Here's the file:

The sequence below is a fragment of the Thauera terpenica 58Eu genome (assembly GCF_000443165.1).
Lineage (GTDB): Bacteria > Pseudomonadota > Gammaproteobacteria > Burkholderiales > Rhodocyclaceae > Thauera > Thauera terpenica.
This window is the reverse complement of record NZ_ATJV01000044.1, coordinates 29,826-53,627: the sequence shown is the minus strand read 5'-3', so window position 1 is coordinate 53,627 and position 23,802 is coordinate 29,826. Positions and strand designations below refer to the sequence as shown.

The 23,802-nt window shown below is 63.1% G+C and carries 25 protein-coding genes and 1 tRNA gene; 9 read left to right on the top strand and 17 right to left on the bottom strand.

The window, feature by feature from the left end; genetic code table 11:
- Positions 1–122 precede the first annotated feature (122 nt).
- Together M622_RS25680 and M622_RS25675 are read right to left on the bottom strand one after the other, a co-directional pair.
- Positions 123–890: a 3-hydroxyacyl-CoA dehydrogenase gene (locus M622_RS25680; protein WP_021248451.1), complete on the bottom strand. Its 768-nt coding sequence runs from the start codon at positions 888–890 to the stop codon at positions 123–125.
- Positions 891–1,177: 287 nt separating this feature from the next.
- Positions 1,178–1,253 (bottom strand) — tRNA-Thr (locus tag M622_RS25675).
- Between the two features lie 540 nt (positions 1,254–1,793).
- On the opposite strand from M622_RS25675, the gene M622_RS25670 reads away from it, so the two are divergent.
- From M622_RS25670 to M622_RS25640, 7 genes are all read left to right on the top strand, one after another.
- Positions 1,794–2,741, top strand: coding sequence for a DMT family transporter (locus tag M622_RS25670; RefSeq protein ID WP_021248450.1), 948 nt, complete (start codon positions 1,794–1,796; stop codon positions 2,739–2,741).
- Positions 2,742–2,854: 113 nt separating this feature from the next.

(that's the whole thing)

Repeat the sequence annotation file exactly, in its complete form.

The sequence below is a fragment of the Thauera terpenica 58Eu genome (assembly GCF_000443165.1).
Lineage (GTDB): Bacteria > Pseudomonadota > Gammaproteobacteria > Burkholderiales > Rhodocyclaceae > Thauera > Thauera terpenica.
This window is the reverse complement of record NZ_ATJV01000044.1, coordinates 29,826-53,627: the sequence shown is the minus strand read 5'-3', so window position 1 is coordinate 53,627 and position 23,802 is coordinate 29,826. Positions and strand designations below refer to the sequence as shown.

The 23,802-nt window shown below is 63.1% G+C and carries 25 protein-coding genes and 1 tRNA gene; 9 read left to right on the top strand and 17 right to left on the bottom strand.

The window, feature by feature from the left end; genetic code table 11:
- Positions 1–122 precede the first annotated feature (122 nt).
- Together M622_RS25680 and M622_RS25675 are read right to left on the bottom strand one after the other, a co-directional pair.
- Positions 123–890: a 3-hydroxyacyl-CoA dehydrogenase gene (locus M622_RS25680; protein WP_021248451.1), complete on the bottom strand. Its 768-nt coding sequence runs from the start codon at positions 888–890 to the stop codon at positions 123–125.
- Positions 891–1,177: 287 nt separating this feature from the next.
- Positions 1,178–1,253 (bottom strand) — tRNA-Thr (locus tag M622_RS25675).
- Between the two features lie 540 nt (positions 1,254–1,793).
- On the opposite strand from M622_RS25675, the gene M622_RS25670 reads away from it, so the two are divergent.
- From M622_RS25670 to M622_RS25640, 7 genes are all read left to right on the top strand, one after another.
- Positions 1,794–2,741, top strand: coding sequence for a DMT family transporter (locus tag M622_RS25670; RefSeq protein ID WP_021248450.1), 948 nt, complete (start codon positions 1,794–1,796; stop codon positions 2,739–2,741).
- Positions 2,742–2,854: 113 nt separating this feature from the next.